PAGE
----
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Being Terrence Howard: 11 Things to know about 'Terryology'

Julie Sprankles is a freelance writer living in the storied city of Charleston, SC. When she isn't slinging sass for SheKnows, she enjoys watching campy SyFy creature features (Pirahnaconda, anyone?), trolling the internet for dance work...

Curious about 'Terryology'? Here are a few key tenets of Terrence Howard's life philosophy

Much like the luminary sculptures he creates in his spare time, Empire star Terrence Howard is extraordinarily complex — his heady mix of charm and arrogance is both captivating and confusing. But in a telling interview with Rolling Stone, Howard shed some light on his unique life philosophy, known as "Terryology."

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Howard has always been a bit of an odd bird, which is part of his appeal. The man is mad and measured in equal doses — such is often the case with creatives. However, perhaps for the first time, Howard revealed to us the very roots of his eccentricity.

And, true to form, it was... bizarre.

When Howard was 6 years old and waiting in line with his family to see Santa, his father stabbed a man to death with a nail file right in front of him. Shortly after the "Santa Line Slaying" stained Howard's jacket (and memory), the young Cleveland native began busying himself with a peculiar breed of play. He practiced writing forward and backwards — with both hands — and devised a language only he understood. He tinkered with scissors, wire, magnets and other supplies to create seemingly nonsensical shapes.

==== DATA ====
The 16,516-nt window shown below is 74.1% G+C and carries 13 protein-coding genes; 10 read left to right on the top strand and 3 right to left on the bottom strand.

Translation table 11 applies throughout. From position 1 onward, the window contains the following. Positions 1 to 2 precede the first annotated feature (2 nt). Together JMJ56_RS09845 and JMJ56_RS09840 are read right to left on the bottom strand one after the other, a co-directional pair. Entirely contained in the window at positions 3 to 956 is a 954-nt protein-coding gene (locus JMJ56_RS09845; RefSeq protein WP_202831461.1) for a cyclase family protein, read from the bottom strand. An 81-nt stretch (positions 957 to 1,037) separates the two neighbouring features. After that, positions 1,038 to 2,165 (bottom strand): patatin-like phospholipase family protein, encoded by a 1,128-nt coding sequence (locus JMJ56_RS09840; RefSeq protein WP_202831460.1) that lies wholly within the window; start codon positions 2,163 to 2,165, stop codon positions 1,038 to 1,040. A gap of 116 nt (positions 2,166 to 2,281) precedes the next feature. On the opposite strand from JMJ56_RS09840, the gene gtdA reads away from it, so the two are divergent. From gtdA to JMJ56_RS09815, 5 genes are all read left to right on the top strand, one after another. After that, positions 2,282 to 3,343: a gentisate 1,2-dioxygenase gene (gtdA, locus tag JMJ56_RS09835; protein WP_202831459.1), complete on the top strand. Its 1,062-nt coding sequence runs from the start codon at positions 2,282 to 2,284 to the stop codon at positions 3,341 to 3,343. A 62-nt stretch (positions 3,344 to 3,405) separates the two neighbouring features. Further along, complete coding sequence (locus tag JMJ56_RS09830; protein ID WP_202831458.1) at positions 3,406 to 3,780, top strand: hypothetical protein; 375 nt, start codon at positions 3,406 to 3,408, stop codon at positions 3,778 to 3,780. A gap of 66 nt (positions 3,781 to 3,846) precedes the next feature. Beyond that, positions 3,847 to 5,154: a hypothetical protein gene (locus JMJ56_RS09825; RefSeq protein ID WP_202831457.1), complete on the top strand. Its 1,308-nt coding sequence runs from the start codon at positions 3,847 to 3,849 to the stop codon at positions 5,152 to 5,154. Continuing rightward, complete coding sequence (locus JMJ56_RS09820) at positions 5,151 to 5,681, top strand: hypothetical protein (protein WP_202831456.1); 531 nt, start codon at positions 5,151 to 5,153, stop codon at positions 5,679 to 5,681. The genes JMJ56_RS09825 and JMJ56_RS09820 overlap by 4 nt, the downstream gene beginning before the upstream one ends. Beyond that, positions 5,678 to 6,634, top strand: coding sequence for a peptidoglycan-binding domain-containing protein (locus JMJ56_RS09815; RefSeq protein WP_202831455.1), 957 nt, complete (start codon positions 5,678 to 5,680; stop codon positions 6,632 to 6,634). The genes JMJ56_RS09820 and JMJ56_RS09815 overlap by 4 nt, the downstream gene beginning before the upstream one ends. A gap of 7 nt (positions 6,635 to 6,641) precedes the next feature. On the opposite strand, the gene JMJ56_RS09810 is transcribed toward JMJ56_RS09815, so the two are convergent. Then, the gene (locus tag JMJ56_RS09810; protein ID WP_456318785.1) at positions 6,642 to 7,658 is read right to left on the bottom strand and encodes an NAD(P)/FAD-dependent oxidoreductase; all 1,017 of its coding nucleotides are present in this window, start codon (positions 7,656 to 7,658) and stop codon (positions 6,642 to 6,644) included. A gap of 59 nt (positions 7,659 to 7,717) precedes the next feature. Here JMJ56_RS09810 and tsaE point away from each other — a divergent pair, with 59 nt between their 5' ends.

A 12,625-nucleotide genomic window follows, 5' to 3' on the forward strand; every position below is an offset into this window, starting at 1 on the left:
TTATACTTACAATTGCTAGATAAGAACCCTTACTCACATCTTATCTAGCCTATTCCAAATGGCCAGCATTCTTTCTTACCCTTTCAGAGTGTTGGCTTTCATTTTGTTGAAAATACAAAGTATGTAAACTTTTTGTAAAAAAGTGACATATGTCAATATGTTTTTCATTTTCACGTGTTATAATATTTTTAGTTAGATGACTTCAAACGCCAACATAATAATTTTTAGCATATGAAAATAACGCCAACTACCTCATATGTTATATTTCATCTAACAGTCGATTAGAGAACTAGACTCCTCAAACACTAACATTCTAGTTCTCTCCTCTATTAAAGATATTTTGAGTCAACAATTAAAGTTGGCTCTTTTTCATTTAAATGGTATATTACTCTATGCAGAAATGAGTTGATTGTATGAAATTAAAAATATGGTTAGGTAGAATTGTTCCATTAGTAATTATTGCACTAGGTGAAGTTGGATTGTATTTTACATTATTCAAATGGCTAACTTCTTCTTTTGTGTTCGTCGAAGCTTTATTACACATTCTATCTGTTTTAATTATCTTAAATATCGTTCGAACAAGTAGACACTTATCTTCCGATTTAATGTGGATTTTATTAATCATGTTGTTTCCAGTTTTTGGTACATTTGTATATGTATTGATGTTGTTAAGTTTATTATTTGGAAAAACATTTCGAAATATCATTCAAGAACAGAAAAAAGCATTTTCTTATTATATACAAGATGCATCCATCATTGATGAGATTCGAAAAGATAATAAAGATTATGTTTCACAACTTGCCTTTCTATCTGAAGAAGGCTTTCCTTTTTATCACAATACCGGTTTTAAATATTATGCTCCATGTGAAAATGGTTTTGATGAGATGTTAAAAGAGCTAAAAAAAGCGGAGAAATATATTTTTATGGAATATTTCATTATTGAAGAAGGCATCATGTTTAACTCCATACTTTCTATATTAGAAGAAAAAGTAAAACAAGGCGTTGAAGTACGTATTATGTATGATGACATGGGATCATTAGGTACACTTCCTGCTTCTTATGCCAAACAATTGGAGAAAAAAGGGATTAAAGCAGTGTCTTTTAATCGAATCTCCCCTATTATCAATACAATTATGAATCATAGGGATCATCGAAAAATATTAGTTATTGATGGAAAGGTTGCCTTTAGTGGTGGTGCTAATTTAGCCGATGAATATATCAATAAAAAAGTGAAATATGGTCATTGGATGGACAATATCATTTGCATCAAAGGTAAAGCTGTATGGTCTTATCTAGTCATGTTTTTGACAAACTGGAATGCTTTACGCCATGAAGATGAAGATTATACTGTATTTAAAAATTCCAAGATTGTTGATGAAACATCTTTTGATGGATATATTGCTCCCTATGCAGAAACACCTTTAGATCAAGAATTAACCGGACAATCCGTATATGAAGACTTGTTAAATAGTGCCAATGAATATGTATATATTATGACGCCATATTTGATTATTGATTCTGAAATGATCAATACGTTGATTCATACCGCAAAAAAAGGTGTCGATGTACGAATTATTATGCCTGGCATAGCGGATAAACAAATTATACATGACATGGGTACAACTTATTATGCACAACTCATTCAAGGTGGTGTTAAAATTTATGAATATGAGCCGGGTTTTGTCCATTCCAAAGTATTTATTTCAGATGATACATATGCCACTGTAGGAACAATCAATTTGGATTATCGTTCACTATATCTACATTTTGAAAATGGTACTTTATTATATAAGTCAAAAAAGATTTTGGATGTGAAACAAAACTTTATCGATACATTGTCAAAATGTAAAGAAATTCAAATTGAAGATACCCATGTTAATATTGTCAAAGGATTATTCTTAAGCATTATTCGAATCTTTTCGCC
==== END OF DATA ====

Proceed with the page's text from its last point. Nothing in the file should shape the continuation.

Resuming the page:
Only to Howard, they weren't nonsensical at all. Rather, they formed the crux of his very own burgeoning ideology, one which he would come to call Terryology.

Curious about 'Terryology'? Here are a few key tenets of Terrence Howard's life philosophy
Image: Giphy

Fascinated yet? Us, too. And since surprisingly little is known about Howard's secret ideology (hence the secret part), we did a bit of digging. Here, in addition to the few core concepts we do know, are some of the other life philosophies attributed to Howard that are presumably part of the Terryology narrative.

More: Did Terrence Howard get married after a month of dating?

1. We've been doing math all wrong

The defining principle of Terryology, it would seem, is that one times one equals two. Not one. "If one times one equals one that means that two is of no value because one times itself has no effect. One times one equals two because the square root of four is two, so what's the square root of two? Should be one, but we're told it's two, and that cannot be." OK, that kinda makes sense.

 2. There's a reason bubbles are round, and Howard has the answer

"Since I was a child of three or four," he explains, "I was always wondering, you know, why does a bubble take the shape of a ball? Why not a triangle or square? I figured it out. If Pythagoras was here to see it, he would lose his mind. Einstein, too! Tesla!" So what is the secret, you ask? Well, we're not entirely sure, other than it has something to do with the shapes Howard cuts out or, as he calls them, "the pieces that make up the motion of the universe... they tell the truth from within." Mm-hmm.

3. We've all got a metric ton of metaphorical faces